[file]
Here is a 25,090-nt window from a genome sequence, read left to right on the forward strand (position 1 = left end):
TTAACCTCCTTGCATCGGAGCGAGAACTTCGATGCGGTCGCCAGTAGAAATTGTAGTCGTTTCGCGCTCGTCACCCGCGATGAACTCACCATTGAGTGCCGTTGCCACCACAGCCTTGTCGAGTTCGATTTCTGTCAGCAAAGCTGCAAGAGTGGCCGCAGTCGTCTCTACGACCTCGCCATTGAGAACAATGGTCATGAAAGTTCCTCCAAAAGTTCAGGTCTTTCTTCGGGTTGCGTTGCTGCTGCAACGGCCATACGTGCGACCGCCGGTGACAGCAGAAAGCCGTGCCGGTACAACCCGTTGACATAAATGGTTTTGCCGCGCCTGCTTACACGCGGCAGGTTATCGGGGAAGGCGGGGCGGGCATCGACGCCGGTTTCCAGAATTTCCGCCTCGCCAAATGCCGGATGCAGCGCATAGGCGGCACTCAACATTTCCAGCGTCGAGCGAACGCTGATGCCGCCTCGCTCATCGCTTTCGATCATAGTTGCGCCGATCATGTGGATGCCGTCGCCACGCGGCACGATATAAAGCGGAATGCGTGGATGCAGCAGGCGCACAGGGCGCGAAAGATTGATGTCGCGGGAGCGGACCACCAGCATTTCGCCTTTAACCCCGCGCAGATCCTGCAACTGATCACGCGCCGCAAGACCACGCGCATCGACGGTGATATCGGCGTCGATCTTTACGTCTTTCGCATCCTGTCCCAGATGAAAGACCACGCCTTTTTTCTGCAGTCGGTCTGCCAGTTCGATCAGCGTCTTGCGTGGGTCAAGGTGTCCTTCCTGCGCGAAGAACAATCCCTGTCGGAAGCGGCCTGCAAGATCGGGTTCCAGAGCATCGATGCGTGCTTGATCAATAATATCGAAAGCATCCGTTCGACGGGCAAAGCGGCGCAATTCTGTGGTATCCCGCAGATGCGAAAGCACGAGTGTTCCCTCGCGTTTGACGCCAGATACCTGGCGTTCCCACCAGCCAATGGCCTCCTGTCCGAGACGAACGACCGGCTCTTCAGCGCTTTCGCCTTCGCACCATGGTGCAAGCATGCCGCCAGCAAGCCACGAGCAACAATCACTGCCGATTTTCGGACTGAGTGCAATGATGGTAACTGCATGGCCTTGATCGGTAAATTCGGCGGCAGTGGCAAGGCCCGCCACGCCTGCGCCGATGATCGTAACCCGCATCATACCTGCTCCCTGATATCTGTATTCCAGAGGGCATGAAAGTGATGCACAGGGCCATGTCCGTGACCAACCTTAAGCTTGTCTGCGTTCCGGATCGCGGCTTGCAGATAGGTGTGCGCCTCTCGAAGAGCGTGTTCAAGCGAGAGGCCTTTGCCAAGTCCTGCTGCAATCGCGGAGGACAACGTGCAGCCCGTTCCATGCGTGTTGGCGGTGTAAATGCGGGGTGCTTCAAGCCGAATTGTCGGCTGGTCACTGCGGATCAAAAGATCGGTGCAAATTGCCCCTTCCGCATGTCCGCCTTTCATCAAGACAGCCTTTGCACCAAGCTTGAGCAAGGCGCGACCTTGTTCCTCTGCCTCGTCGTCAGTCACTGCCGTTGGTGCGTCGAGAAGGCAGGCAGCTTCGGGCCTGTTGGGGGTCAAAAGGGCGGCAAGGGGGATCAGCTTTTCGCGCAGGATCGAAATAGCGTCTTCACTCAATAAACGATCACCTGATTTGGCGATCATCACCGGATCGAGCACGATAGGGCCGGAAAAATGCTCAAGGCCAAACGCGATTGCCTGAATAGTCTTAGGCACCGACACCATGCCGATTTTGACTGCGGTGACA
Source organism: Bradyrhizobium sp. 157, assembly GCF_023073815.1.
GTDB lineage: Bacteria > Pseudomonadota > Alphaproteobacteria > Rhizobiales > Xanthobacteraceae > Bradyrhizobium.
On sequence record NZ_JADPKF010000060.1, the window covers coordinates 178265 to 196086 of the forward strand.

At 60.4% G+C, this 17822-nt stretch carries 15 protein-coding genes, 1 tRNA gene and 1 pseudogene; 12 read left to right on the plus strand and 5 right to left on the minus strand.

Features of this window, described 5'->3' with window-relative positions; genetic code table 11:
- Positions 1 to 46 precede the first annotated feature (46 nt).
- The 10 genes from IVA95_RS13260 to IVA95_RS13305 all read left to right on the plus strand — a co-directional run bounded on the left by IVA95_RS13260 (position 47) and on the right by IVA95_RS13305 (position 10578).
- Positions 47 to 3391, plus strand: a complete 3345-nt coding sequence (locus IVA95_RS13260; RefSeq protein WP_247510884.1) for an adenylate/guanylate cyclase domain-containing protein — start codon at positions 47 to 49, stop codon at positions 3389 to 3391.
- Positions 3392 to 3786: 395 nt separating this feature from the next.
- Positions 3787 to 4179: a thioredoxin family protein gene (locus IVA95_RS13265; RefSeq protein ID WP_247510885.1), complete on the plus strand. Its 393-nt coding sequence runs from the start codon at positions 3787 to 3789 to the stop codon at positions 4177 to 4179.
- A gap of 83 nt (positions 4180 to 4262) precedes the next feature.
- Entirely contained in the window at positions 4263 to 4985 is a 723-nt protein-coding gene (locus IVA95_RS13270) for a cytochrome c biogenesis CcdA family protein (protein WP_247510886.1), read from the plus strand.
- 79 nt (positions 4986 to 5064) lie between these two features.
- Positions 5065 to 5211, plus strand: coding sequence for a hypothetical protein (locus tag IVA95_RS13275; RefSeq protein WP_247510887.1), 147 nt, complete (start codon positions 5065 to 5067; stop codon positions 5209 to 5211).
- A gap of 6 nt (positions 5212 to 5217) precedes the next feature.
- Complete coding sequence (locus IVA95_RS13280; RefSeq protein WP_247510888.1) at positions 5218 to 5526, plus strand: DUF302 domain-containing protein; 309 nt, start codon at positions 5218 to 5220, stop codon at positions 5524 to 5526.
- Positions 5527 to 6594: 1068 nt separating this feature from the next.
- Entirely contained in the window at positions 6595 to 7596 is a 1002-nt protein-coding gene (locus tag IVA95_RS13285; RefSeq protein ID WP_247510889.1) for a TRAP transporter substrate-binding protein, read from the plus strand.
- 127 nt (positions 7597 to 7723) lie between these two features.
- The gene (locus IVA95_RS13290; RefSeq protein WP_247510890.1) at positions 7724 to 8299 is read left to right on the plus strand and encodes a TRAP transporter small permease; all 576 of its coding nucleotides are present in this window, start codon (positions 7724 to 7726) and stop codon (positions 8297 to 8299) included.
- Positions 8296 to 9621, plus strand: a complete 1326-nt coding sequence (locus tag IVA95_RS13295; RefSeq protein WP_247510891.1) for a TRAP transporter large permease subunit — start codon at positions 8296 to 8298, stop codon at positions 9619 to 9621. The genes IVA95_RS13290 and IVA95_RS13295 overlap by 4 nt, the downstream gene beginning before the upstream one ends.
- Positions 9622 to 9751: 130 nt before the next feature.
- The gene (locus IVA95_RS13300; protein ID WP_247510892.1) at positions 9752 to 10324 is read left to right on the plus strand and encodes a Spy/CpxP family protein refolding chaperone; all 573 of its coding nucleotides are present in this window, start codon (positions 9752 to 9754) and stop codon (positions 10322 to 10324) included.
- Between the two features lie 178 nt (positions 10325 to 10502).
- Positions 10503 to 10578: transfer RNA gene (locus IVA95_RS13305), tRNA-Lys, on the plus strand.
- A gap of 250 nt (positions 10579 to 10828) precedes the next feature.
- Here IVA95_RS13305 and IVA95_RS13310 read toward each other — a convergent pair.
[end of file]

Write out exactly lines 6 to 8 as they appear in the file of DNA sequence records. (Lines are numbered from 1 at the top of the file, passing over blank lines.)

At 60.4% G+C, this 17822-nt stretch carries 15 protein-coding genes, 1 tRNA gene and 1 pseudogene; 12 read left to right on the plus strand and 5 right to left on the minus strand.

Features of this window, described 5'->3' with window-relative positions; genetic code table 11:
- Positions 1 to 46 precede the first annotated feature (46 nt).